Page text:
To continue the revitalization of Detroit’s neighborhoods, Kresge’s Detroit Program is seeking a second round of applications for a three-year, $5 million initiative to fund Detroit-based nonprofits in transformative projects across the city.
As in its first year, Kresge Innovative Projects: Detroit grants totaling $1.5 million will be made citywide on a competitive basis. Implementation grants of between $50,000 and $150,000 will be awarded to shovel-ready projects that can begin in early 2016 and be completed within 12-18 months of the grant award.
Planning grants of up to $25,000 will also be awarded to organizations with promising ideas.
This second round of grants will emphasize planning grants to ensure a strong pool of implementation-grant applications in the third year of the initiative. Kresge will seek to award at least one planning grant in each of the seven Detroit City Council districts; it is anticipated that 15-20 planning grants will be awarded.
Kresge Innovative Projects: Detroit was launched in fall 2014, and the first round of grants – 11 implementation grants and seven planning grants chosen from a pool of more than 100 proposals – was announced in April. The intention, as stated by Kresge President and CEO Rip Rapson, was to “light up the map with the reality of positive change.”
A number of those changes can be seen already. Projects completed or near completion, include the installation of exercise pocket parks in central Detroit, park development and sculpture installation in North Corktown-Briggs, and the renovation of a vacant building to allow the Downtown Boxing Gym Youth Program to mentor more young people. Ongoing projects, such as a neighborhood clean-up stabilization effort in the Osborn neighborhood involving thousands of volunteers, have already had dramatic impacts.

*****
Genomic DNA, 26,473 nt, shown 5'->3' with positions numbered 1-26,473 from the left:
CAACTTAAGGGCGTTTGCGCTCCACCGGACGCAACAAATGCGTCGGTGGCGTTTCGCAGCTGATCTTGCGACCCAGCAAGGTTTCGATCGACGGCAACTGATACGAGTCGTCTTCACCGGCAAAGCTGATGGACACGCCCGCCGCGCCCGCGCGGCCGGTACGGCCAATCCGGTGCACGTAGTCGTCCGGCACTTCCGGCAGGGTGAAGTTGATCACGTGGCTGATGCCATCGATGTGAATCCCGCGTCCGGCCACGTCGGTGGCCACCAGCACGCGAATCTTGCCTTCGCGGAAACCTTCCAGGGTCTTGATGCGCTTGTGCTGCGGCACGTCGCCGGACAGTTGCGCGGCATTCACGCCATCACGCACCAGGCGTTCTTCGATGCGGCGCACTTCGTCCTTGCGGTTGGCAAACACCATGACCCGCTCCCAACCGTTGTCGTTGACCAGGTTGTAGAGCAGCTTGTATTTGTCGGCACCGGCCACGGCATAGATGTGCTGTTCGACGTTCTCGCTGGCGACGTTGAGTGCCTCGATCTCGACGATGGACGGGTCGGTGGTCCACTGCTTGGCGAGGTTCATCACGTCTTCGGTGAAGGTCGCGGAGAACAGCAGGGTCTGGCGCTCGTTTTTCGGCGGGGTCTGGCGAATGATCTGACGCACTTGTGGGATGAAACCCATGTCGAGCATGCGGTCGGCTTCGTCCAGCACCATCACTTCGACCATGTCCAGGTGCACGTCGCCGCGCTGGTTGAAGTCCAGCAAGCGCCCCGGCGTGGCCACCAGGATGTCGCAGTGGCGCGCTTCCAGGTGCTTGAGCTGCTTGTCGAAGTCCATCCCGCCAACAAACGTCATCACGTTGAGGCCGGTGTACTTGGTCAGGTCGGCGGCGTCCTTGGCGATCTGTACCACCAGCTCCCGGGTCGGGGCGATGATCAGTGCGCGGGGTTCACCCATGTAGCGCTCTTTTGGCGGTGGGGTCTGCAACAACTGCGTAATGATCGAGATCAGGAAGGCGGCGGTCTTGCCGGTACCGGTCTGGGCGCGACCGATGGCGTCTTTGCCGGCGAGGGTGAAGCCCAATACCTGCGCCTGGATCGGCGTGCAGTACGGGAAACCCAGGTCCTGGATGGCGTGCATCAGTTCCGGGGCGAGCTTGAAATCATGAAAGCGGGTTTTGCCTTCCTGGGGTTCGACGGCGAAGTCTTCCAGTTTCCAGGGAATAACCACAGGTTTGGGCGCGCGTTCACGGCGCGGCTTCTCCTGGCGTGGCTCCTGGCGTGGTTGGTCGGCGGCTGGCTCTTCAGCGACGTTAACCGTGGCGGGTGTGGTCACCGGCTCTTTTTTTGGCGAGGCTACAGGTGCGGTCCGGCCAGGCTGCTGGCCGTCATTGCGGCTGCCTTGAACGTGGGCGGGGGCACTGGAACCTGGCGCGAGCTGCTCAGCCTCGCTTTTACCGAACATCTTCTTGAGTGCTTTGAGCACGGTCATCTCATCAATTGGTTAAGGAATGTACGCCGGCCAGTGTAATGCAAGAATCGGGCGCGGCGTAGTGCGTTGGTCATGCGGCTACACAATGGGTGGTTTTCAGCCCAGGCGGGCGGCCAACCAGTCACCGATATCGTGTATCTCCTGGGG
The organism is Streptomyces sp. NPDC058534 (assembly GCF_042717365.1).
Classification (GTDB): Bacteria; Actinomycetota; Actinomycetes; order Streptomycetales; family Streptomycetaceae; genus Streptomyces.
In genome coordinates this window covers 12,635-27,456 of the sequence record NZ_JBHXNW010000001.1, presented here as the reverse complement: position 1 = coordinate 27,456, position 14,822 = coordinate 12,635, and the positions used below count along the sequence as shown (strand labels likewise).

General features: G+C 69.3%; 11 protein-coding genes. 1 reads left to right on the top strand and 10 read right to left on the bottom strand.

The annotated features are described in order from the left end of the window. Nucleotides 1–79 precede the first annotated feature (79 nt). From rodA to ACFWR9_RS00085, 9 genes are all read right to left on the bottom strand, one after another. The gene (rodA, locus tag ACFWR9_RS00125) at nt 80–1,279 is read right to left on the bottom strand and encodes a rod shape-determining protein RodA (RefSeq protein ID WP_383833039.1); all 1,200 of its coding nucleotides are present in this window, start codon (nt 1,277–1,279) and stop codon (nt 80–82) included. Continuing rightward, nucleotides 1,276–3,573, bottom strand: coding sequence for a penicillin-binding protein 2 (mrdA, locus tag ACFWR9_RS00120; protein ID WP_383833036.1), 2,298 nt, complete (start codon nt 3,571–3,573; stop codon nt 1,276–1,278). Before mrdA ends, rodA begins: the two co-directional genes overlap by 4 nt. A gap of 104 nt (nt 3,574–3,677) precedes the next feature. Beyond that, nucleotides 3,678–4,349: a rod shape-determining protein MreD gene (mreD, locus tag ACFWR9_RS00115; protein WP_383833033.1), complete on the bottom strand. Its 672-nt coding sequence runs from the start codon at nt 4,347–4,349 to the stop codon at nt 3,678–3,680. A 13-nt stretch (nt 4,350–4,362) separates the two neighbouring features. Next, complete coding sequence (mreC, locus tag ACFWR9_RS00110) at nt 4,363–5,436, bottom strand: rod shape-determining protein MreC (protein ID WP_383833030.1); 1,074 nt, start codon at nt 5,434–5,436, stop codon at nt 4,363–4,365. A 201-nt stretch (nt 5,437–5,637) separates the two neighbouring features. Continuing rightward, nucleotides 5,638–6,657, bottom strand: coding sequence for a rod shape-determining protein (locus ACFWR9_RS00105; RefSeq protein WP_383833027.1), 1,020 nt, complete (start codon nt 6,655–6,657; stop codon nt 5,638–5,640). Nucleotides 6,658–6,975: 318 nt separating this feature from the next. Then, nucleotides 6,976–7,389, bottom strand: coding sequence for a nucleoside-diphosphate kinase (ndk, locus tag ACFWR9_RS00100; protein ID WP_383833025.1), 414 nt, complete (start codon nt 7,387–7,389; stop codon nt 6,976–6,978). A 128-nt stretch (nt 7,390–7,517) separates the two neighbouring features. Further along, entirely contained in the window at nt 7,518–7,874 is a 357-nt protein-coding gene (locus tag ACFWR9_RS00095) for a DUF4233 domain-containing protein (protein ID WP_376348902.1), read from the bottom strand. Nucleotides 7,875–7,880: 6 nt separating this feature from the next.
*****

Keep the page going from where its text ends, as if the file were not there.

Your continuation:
“The first round of this grant program proved that Detroit is filled with neighborhood leaders who have the commitment and imagination to plan and execute projects that will have a profound impact on the quality of life,” says Laura Trudeau, managing director of Kresge’s Detroit Program. “We are excited to see the next round proposals. It’s an honor to be able to amplify the energy and enthusiasm of neighborhood-based organizations through Kresge Innovative Projects: Detroit.”
Kresge’s Detroit Program aligns with the Detroit Future City Framework Plan, a long-range development document informed by a multiyear research and community engagement effort, which was funded by the foundation.
Detroit applications will be evaluated, in part, by how they advance neighborhood priorities in alignment the Detroit Future City Framework Plan. Projects must be led by a Detroit-based nonprofit organization and take place within the city of Detroit. For more information, visit kresge.org/programs/detroit.